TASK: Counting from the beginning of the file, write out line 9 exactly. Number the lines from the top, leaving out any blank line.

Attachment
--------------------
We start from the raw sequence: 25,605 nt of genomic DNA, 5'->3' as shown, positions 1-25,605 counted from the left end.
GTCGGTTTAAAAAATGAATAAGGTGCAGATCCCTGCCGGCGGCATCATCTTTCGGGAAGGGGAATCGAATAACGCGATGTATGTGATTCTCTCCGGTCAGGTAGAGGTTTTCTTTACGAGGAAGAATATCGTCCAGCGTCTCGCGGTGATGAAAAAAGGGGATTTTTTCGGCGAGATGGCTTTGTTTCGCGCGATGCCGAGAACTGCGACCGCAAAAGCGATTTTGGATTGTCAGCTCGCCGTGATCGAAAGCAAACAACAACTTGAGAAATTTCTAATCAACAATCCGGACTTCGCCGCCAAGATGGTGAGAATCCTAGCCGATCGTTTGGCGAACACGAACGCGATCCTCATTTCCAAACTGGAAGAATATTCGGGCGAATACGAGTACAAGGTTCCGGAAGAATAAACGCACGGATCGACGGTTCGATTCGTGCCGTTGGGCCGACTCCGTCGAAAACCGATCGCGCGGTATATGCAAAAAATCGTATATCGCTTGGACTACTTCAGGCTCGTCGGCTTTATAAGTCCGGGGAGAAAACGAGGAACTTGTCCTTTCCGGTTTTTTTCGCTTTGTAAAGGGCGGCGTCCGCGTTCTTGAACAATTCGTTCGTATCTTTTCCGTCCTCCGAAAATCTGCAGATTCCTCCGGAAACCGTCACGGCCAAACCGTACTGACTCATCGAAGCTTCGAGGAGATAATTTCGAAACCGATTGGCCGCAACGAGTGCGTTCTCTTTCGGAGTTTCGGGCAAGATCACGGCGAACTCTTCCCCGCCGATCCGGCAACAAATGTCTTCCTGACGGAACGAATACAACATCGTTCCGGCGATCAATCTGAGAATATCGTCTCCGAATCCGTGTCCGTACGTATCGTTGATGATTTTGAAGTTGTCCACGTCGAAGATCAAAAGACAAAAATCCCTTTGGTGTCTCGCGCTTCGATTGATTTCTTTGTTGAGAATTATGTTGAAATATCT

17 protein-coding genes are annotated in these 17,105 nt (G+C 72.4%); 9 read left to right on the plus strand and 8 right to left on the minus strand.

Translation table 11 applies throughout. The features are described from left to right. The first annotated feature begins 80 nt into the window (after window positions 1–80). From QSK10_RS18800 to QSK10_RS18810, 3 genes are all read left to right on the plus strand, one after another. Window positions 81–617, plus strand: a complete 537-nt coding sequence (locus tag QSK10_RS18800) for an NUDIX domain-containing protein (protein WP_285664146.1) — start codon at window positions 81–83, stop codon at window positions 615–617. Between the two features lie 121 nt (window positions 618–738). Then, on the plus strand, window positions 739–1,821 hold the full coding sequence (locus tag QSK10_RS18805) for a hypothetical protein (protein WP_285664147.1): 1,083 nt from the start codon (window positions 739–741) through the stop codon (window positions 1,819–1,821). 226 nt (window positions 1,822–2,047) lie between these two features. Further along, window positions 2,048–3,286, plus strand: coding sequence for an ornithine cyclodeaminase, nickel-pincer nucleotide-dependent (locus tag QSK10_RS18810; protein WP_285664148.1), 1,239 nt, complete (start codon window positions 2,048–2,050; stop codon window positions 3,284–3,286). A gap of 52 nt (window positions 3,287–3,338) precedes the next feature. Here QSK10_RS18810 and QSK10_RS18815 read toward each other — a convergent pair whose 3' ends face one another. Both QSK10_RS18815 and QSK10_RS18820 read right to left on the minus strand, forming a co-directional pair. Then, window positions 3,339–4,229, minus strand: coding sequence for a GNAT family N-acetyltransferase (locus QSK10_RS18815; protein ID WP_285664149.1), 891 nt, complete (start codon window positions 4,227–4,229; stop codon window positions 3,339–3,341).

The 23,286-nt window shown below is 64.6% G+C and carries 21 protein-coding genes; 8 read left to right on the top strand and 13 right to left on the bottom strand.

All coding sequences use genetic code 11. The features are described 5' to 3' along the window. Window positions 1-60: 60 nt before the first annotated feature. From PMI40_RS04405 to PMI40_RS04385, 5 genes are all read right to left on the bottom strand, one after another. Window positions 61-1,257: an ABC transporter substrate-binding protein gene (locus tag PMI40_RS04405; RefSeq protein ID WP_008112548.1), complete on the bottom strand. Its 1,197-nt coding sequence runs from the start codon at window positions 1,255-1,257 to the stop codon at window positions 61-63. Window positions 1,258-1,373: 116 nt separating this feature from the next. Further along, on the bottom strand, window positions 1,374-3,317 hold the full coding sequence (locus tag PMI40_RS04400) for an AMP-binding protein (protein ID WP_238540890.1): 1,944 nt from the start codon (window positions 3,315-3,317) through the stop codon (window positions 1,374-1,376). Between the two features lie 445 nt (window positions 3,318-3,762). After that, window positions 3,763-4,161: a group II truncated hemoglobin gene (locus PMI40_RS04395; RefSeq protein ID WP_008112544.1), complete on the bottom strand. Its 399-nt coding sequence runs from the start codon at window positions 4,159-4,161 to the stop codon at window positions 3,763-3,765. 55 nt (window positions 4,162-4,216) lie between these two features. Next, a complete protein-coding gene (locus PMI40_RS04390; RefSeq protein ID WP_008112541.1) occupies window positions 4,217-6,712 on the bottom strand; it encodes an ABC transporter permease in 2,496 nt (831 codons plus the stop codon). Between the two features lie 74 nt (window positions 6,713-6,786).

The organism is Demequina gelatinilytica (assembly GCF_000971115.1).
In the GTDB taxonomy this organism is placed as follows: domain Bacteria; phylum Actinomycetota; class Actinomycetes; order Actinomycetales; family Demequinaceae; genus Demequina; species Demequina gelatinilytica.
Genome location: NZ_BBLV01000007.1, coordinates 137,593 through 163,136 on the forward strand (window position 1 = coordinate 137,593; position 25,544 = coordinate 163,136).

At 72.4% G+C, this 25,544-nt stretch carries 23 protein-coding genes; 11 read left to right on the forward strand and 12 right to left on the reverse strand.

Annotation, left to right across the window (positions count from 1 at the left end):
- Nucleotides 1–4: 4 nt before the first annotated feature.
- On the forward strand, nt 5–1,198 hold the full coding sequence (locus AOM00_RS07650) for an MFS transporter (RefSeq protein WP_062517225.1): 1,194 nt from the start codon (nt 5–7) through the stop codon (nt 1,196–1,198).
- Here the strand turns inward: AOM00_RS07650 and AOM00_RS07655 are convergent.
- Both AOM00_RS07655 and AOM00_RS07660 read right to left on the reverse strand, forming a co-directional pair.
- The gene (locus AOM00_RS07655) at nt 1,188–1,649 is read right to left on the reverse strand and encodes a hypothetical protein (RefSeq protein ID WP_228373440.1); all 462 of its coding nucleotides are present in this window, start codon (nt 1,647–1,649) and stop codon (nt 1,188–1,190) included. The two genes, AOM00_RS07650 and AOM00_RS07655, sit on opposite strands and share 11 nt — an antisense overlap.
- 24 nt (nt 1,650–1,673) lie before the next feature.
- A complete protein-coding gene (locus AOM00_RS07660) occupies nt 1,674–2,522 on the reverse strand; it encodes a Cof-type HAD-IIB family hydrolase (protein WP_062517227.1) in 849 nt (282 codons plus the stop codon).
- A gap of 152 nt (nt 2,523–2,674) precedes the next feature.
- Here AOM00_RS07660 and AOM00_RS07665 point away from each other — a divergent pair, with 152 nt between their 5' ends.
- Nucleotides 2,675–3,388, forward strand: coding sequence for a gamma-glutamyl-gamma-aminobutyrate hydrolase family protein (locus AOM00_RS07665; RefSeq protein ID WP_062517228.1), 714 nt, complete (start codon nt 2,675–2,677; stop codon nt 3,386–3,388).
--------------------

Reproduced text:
Genome location: NZ_BBLV01000007.1, coordinates 137,593 through 163,136 on the forward strand (window position 1 = coordinate 137,593; position 25,544 = coordinate 163,136).